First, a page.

Monday, September 30, 2013

Country Highways

"Country highway" is a useless term. Let's first break down exactly what a "country highway" should be. I propose that a road  which is paved and runs through an area that has less than 5.851 inhabitants per square mile (the population density of Wyoming) is a country highway. In reality, this is just a dream. I've ridden on country highways that are magic carpets of freshly laid smooth asphalt and others that much less enjoyable are gravel roads. On my Sunday ride, I had to yet again re-adjust just how unpredictable these roads can be.

It all started with me looking at a map and thinking to myself "Google says it's a road. I should be good to go,"  so  I set out to complete a 28 mile loop that would take me through the amazingly scenic Jefferson National Forest. The first 11 miles went swimmingly, but then I went down a really steep and long decline. (I really don't like steep descents that twist and turn. especially when there are no guard rails: see previous post.)

After two or three miles of decline, I hit the bottom, breathed a sign of relief, and realized that the pavement was turning to gravel. Faced with the prospect of crawling up the climb that I just came down, I decided to continue forward. The houses along the road quickly turned into hunting shacks without electricity and plumbing. Yes, there were outhouses! 

Then the road kind down graded itself again and I wasn't sure if I was on a road or riding on the dried up portion of a creek. At some point, I crossed the Appalachian Trail. This made me nervous enough to try and call Liz, but there was no cell service in this part of the country.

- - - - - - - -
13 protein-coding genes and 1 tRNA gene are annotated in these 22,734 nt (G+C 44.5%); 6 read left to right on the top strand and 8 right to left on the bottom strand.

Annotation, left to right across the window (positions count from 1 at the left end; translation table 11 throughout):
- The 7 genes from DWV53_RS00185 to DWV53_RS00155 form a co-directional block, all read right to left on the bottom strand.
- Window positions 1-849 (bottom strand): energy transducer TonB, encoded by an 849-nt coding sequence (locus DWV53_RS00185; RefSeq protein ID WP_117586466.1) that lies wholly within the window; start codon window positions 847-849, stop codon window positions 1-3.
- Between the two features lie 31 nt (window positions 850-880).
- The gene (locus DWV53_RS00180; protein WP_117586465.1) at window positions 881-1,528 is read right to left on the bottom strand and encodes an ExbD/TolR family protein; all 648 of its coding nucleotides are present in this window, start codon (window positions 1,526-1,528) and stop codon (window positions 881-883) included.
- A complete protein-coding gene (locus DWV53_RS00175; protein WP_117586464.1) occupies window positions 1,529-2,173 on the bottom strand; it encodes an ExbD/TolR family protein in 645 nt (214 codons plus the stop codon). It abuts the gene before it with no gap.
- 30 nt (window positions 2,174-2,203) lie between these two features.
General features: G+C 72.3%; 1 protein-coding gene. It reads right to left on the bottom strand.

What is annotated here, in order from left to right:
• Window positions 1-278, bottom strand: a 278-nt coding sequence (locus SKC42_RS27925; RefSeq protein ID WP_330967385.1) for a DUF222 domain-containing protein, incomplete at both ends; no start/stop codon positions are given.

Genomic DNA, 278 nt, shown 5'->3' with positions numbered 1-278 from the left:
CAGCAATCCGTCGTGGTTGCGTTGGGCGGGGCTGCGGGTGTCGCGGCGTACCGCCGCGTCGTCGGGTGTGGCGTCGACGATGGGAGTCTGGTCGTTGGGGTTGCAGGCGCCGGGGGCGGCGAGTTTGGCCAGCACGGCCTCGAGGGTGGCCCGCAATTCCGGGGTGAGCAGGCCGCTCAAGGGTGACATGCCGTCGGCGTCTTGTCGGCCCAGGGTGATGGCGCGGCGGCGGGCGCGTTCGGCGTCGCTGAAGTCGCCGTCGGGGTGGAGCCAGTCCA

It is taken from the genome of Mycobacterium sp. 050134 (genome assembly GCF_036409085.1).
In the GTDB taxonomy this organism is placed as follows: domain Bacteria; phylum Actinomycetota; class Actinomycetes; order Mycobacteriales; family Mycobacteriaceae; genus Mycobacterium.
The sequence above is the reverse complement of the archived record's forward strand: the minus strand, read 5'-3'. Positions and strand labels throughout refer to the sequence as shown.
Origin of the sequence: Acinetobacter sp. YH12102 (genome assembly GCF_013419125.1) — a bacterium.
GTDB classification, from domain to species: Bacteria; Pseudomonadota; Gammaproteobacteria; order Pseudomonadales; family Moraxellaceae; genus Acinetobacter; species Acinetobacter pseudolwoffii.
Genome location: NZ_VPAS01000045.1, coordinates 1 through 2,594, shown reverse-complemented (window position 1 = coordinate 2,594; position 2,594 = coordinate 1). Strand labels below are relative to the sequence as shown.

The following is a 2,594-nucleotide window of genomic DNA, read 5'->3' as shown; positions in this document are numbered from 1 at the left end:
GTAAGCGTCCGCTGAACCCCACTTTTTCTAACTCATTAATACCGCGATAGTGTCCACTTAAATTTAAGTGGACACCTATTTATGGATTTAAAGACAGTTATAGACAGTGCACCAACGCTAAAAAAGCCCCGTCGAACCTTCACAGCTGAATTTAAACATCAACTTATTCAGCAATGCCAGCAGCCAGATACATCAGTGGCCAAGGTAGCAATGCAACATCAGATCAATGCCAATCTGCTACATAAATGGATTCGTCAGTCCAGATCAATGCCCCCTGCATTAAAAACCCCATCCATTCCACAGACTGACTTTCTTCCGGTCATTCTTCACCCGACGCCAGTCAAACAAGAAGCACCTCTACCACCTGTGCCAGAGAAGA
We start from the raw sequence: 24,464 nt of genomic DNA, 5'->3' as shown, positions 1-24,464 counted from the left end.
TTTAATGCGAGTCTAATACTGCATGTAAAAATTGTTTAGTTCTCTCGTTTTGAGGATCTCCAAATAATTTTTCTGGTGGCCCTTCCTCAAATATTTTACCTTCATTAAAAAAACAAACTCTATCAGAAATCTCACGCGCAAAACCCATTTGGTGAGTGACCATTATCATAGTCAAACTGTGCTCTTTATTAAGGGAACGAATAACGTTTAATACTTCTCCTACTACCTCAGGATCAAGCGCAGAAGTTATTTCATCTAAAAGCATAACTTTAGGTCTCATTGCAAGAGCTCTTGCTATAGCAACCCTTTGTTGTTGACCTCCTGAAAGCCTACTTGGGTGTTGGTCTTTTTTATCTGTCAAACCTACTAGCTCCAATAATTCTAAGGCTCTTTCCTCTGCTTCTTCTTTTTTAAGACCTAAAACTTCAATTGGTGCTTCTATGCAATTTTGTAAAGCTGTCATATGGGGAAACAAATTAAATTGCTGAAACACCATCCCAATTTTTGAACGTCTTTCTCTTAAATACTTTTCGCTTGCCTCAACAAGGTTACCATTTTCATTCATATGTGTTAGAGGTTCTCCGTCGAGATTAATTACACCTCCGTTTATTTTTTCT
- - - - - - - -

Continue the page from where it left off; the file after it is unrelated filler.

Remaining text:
I was too far out to turn around, so I didn't. I didn't really believe it in my gut, but I knew that the map said this"road" would eventually connect to a real highway which would take me home. Then the river jigged and the road jagged. This ride was the first river crossing I've ever had to do on my bike. I wasn't sure if Liz would be able to find me if the woods people kidnapped me and stole me away to West Virginia.

Once across the river, life improved quickly. Houses started looking like people lived in them. The gravel was packed enough to support a little speed, and I was starting to feel like I might come out alive.

Then the moment of Triumph!!! This stop sign marks the return to pavement. Never before have I been so happy to be on a real road.

I still had a ways to go after this point, but it was uneventful. Some kids on a trampoline dressed in full camouflage waved at me. Talk about collision of cultures. 

No comments: